Birds are feathered vertebrates of the class Aves, most of which are capable of flight and have an active metabolism and all of which have beaks, no teeth, and lay eggs. Although birds evolved from a common ancestor, there are around 30 orders of birds, around 180 families, around 2000 genera, and about 10,000 bird species. The most efficient way to type the bird species is by the orders they belong to.
The order Anseriformes, which includes ducks, geese, swans, and their relatives, has 161 bird species. Members of this order are found in every part of the world except the Antarctic. The order Galliformes includes a number of game birds, including guineafowl, pheasants, quails, turkeys, grouse, and partridges. This order has over 250 bird species.
The order Caprimulgiformes consists of birds collectively called nightbirds. These include the oddly named nightjars and frogmouths. The order Apodiformes consists of hummingbirds, with 328 species, and swifts.
The order Balaenicipitiformes has shoebill or whale-headed storks, while Ciconiiformes has other storks and related birds, such as herons, ibises, and spoonbills, and Charadriiformes includes other shorebirds, such as puffins, lapwings, plovers, gulls, terns, sandpipers, and snipe. The order Coliiformes only includes mousebirds, but Columbiformes contains doves, pigeons, and dodos.
Kingfishers, hornbills, bee-eaters, hoopoes are in the order Coraciiformes, while cuckoos and roadrunners and their relatives are members of the order Cuculiformes. The order Falconiformes is characterized as containing diurnal birds of prey, and these include eagles, hawks, kites, vultures, condors, and falcons. There are 233 species of eagles, hawks, and their relatives alone, while in contrast, the order Gaviiformes has five species of loon, and that is all.
The order Galbuliformes has puffbirds and jacamars, and the order Gruiformes consists of coots, cranes, and rails. The order Mesitornithiformes has the mesites, Musophagiformes has the turacos, and Opisthocomiformes has the hoatzin. The order of perching birds, Passeriformes, has 95 families, and includes thrushes, swallows, crows, jays, flycatchers, orioles, birds-of-paradise, fantails, vireos, honeyeaters, lyrebirds, waxwings, mockingbirds, nuthatches, starlings, wrens, cardinals, grosbeaks, sparrows, buntings, finches, tanagers, blackbirds, larks, chickadees, and titmice.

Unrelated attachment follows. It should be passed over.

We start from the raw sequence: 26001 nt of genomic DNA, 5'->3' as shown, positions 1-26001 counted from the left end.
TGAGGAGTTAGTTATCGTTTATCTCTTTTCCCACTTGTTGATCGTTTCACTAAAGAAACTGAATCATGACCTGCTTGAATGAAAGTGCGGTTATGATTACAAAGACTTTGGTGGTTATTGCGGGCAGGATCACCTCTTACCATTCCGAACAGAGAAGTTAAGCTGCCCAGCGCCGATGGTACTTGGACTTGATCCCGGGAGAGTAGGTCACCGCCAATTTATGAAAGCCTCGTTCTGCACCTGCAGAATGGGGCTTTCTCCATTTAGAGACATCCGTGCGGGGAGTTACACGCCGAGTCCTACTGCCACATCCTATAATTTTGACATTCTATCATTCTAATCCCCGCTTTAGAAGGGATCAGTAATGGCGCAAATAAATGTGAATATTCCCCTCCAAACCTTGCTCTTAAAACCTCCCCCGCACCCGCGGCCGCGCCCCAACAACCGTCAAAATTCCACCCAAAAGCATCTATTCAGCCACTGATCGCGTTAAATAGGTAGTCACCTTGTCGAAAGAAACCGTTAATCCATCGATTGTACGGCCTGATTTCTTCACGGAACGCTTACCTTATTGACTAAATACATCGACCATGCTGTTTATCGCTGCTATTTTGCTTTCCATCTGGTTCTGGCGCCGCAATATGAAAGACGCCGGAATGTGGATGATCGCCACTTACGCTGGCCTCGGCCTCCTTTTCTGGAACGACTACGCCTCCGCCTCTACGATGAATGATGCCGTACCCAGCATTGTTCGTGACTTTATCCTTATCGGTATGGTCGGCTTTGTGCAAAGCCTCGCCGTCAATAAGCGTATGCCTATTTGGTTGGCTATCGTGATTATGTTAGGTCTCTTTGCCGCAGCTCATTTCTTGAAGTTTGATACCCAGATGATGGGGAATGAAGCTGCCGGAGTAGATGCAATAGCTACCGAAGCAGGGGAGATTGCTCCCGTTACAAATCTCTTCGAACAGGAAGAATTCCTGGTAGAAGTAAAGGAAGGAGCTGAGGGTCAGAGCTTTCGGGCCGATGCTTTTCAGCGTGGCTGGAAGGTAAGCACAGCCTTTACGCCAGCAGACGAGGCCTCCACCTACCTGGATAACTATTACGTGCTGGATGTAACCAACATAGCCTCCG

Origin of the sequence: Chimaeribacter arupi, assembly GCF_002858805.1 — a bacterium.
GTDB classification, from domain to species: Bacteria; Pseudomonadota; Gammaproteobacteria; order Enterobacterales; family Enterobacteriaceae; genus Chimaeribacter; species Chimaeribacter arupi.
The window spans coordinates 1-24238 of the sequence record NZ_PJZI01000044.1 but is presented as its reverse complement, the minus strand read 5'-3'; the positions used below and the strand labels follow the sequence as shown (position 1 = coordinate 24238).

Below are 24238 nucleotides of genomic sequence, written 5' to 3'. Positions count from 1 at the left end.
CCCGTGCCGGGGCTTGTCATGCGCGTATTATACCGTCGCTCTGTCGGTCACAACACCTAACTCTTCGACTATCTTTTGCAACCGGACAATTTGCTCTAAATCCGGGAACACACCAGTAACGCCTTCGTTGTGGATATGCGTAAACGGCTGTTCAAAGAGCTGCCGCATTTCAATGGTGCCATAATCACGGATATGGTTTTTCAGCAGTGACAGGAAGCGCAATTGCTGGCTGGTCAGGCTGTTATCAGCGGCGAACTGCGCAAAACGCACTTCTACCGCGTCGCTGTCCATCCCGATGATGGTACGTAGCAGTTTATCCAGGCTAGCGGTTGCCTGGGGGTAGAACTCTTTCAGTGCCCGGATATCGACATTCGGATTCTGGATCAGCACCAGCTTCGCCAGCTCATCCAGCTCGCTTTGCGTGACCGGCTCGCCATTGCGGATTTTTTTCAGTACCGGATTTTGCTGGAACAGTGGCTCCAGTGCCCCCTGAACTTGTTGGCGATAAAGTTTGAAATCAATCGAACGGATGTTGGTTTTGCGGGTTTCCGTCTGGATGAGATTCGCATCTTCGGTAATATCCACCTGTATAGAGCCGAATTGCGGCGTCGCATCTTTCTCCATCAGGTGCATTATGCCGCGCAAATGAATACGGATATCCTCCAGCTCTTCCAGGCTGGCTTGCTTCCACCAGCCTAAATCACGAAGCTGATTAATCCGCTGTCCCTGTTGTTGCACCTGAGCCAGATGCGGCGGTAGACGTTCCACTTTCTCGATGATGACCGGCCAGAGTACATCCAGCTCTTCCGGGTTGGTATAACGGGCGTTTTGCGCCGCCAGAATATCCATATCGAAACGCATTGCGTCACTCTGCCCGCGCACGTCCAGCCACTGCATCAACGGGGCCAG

There are six families and 67 bird species in the order Pelecaniformes, including pelicans, anhingas, cormorants, frigates, and boobies. The order Phoenicopteriformes, another small order, has the five species of flamingos. Woodpeckers, honeyguides, and toucans are members of the order Piciformes, and the 22 species of grebes are members of the order Podicipediformes.
Albatrosses and petrels, classified as tub-nosed seabirds are members of the order Procellariiformes, while parrots, cockatoos, parakeets, lorikeets, lories, and their relatives are members of the order Psittaciformes. The seventeen species of penguin are members of the order Sphenisciformes, and the over 200 species of owls belong to the order Strigiformes.
The trogons belong to the order Trogoniformes. The buttonquail belongs to the order Turniciformes, and paleognath birds — such as cassowaries, emus, rheas, ostriches, and kiwis — belong to the order Sturthioniformes. The tinamous belongs to the order Tinamiformes.